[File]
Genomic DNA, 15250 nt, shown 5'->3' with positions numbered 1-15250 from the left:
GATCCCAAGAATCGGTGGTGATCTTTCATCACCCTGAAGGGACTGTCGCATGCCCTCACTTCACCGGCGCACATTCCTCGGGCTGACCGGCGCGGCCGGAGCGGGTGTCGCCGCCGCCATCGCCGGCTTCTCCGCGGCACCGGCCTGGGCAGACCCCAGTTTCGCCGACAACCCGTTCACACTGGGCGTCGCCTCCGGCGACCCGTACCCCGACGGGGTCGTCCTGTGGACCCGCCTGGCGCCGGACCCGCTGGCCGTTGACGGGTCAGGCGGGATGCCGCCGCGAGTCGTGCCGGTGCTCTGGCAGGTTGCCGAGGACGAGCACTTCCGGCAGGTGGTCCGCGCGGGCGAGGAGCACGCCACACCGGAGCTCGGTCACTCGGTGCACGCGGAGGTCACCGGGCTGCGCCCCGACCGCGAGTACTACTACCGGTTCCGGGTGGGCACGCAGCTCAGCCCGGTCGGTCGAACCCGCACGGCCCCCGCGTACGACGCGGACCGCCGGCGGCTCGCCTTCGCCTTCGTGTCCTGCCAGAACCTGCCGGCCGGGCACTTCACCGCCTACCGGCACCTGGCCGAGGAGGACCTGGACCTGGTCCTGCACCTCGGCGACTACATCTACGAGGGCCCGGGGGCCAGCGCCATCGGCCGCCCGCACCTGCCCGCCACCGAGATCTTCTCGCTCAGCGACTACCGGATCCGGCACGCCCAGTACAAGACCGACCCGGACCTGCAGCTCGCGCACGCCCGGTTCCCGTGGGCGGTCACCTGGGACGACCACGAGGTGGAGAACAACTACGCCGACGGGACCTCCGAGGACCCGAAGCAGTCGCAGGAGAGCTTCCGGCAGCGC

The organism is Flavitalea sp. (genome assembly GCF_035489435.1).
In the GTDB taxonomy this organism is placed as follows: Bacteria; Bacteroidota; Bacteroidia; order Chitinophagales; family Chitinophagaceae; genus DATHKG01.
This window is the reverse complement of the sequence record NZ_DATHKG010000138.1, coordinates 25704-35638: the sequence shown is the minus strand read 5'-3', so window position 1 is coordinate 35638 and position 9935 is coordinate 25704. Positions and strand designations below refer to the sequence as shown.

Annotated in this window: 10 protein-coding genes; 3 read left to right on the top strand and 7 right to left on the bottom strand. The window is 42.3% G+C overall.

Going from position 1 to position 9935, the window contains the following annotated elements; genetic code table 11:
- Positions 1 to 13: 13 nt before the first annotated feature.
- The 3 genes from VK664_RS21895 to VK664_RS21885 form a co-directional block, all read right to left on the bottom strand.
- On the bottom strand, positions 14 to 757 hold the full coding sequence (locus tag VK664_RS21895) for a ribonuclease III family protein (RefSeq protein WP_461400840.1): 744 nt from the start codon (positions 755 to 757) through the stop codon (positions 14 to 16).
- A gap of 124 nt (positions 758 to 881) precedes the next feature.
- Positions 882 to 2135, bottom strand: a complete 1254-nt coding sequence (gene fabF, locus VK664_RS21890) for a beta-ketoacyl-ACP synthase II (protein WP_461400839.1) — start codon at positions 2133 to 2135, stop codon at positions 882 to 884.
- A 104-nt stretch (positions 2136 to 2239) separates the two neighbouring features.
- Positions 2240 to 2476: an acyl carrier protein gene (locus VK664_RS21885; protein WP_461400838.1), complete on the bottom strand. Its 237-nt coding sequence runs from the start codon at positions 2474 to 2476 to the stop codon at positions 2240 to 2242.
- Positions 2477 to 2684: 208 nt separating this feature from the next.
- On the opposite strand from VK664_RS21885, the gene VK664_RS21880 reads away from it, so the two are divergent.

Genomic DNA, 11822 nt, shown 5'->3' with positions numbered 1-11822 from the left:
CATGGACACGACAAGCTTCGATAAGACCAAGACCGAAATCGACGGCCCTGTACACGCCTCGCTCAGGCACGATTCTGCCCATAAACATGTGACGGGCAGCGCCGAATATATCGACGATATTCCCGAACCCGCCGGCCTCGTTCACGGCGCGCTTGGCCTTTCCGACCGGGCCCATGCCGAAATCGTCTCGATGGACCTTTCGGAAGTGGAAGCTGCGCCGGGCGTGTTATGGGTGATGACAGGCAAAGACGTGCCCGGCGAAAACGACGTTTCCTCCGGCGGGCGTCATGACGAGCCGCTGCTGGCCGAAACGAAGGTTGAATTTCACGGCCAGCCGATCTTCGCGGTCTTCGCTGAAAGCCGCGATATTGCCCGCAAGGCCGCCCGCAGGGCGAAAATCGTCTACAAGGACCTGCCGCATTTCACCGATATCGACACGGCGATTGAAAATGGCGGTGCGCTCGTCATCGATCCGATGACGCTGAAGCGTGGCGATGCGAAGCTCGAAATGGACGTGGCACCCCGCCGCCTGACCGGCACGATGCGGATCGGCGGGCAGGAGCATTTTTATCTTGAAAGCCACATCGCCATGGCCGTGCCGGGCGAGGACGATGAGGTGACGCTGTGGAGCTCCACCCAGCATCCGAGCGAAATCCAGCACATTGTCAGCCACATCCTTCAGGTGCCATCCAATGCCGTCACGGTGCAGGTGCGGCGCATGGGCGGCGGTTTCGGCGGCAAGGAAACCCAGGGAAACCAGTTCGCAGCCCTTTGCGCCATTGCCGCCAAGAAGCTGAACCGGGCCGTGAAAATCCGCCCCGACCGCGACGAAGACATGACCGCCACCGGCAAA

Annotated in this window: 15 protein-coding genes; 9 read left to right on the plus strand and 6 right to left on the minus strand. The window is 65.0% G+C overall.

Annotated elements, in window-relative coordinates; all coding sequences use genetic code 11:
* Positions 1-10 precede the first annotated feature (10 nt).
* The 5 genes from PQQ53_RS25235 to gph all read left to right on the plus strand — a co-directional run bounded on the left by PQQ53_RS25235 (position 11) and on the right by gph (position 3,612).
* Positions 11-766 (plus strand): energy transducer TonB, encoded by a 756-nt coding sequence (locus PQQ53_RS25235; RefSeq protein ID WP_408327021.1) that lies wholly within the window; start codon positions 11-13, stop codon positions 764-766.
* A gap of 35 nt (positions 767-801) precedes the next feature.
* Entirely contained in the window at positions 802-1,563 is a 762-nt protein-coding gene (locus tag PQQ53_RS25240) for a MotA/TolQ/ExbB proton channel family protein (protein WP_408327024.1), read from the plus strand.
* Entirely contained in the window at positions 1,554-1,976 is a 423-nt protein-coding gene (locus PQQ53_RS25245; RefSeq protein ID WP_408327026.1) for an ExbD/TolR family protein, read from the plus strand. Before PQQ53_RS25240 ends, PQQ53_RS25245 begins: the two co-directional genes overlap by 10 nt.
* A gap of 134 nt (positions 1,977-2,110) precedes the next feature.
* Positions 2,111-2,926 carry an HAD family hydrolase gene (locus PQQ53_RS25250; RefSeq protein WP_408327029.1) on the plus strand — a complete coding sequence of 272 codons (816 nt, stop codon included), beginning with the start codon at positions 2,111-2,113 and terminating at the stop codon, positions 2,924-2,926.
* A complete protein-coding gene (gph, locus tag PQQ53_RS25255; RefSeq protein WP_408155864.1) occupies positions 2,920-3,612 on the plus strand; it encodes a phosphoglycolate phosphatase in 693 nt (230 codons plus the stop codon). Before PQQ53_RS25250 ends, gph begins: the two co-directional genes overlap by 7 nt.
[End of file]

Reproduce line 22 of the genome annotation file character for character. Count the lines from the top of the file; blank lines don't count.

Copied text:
* The 5 genes from PQQ53_RS25235 to gph all read left to right on the plus strand — a co-directional run bounded on the left by PQQ53_RS25235 (position 11) and on the right by gph (position 3,612).